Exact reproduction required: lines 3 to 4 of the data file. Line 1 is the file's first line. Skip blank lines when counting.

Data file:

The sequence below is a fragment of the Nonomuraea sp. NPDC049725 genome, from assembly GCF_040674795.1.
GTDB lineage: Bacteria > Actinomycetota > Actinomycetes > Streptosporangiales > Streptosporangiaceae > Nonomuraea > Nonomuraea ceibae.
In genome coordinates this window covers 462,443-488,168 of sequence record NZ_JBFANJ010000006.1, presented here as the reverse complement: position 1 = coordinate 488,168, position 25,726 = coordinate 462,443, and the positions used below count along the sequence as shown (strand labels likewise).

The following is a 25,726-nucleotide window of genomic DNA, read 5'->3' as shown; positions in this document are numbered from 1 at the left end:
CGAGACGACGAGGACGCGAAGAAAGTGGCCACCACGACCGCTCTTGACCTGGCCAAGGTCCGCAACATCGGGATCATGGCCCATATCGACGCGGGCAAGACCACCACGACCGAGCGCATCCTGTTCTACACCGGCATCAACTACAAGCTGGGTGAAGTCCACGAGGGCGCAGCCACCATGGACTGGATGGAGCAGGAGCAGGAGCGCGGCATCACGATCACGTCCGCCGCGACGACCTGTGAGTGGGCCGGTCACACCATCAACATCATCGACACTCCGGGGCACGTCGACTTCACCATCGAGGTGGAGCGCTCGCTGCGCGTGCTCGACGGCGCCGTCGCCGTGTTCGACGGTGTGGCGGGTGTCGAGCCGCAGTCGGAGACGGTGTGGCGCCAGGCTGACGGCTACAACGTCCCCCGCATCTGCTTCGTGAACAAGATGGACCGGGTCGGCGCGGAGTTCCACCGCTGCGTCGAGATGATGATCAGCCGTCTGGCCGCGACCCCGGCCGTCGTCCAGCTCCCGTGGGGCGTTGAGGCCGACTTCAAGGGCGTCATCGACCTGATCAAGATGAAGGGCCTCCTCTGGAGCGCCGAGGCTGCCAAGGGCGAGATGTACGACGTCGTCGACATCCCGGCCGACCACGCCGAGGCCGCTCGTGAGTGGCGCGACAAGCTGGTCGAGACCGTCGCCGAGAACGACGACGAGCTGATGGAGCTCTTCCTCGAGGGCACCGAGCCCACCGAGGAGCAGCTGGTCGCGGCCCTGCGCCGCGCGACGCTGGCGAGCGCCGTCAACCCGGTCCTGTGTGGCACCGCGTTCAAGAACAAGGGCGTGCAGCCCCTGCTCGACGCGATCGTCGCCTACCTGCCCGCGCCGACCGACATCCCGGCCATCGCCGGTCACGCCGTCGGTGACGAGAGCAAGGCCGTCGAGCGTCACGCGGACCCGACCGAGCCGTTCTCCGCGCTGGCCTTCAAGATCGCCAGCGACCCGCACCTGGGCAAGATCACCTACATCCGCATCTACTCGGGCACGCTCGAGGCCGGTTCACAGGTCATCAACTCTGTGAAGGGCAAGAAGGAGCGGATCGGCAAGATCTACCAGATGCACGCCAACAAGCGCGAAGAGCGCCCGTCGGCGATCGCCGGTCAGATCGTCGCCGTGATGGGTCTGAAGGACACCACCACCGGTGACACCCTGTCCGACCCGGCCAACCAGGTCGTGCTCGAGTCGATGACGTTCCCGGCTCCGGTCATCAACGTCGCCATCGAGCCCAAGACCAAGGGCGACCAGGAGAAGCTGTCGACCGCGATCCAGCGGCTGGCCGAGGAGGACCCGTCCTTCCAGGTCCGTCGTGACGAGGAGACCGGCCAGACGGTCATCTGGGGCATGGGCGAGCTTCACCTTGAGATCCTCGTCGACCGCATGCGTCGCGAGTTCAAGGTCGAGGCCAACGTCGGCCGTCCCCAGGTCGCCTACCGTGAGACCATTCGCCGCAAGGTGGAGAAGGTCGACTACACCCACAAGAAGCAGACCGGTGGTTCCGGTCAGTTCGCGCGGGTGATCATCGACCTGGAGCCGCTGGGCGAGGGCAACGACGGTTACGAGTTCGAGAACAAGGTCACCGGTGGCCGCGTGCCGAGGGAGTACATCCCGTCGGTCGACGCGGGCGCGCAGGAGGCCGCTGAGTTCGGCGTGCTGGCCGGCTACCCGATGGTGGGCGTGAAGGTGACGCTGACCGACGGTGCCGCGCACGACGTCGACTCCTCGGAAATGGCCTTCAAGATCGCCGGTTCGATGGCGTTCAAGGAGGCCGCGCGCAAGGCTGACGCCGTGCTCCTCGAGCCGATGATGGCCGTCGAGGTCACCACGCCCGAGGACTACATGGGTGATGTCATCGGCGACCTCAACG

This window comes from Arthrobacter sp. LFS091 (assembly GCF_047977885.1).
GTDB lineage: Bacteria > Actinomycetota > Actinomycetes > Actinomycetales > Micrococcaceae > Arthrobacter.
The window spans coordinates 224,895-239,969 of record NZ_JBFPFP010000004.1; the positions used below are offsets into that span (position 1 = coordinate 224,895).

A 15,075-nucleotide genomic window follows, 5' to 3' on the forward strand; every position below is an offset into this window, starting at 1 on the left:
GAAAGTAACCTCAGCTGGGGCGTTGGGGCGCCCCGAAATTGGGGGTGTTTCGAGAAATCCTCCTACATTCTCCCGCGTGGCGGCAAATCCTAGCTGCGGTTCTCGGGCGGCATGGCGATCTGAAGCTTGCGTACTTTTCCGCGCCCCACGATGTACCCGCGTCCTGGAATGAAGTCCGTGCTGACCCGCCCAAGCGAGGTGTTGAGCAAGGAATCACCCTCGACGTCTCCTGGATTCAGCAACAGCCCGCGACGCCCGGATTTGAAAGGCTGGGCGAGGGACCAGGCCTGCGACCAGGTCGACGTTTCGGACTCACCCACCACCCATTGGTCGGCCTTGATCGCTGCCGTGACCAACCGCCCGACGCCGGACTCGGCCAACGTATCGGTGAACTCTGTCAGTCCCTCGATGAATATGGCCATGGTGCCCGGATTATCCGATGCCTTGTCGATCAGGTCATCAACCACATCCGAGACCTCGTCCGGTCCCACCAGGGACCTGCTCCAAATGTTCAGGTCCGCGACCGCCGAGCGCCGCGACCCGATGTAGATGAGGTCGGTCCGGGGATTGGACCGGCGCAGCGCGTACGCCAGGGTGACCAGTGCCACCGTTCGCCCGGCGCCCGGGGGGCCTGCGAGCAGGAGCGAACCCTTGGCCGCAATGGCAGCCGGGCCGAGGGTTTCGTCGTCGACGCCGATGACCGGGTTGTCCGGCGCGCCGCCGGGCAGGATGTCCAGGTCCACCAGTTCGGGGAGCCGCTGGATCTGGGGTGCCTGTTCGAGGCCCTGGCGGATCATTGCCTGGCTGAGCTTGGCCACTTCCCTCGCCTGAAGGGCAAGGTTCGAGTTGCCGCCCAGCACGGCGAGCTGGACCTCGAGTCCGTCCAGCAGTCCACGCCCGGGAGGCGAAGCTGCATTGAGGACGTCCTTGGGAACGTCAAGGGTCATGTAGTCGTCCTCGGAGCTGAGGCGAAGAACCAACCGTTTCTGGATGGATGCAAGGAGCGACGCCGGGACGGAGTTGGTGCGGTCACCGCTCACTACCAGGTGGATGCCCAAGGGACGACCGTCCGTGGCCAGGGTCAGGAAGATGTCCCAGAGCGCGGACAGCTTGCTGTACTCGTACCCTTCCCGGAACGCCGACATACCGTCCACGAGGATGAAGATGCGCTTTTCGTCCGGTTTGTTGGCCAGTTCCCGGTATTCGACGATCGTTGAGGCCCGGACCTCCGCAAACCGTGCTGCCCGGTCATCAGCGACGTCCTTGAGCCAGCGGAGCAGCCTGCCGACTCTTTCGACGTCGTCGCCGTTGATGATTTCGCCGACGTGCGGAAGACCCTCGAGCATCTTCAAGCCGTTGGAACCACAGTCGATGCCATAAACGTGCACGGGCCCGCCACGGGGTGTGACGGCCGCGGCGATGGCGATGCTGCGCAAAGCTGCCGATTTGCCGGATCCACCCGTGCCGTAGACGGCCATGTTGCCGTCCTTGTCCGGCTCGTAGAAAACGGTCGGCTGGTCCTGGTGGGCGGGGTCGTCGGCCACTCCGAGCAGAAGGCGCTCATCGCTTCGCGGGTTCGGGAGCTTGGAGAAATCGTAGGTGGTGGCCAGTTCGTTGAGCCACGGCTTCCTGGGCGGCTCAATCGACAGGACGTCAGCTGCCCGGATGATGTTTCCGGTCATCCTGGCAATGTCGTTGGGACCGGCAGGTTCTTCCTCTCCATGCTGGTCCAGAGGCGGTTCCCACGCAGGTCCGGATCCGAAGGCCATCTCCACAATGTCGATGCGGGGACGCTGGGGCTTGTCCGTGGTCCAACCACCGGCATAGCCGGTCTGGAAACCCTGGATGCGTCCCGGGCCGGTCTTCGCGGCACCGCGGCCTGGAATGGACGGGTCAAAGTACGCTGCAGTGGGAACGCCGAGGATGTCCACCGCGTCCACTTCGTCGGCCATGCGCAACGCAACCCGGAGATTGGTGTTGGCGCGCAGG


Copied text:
In genome coordinates this window covers 462,443-488,168 of sequence record NZ_JBFANJ010000006.1, presented here as the reverse complement: position 1 = coordinate 488,168, position 25,726 = coordinate 462,443, and the positions used below count along the sequence as shown (strand labels likewise).

The following is a 25,726-nucleotide window of genomic DNA, read 5'->3' as shown; positions in this document are numbered from 1 at the left end: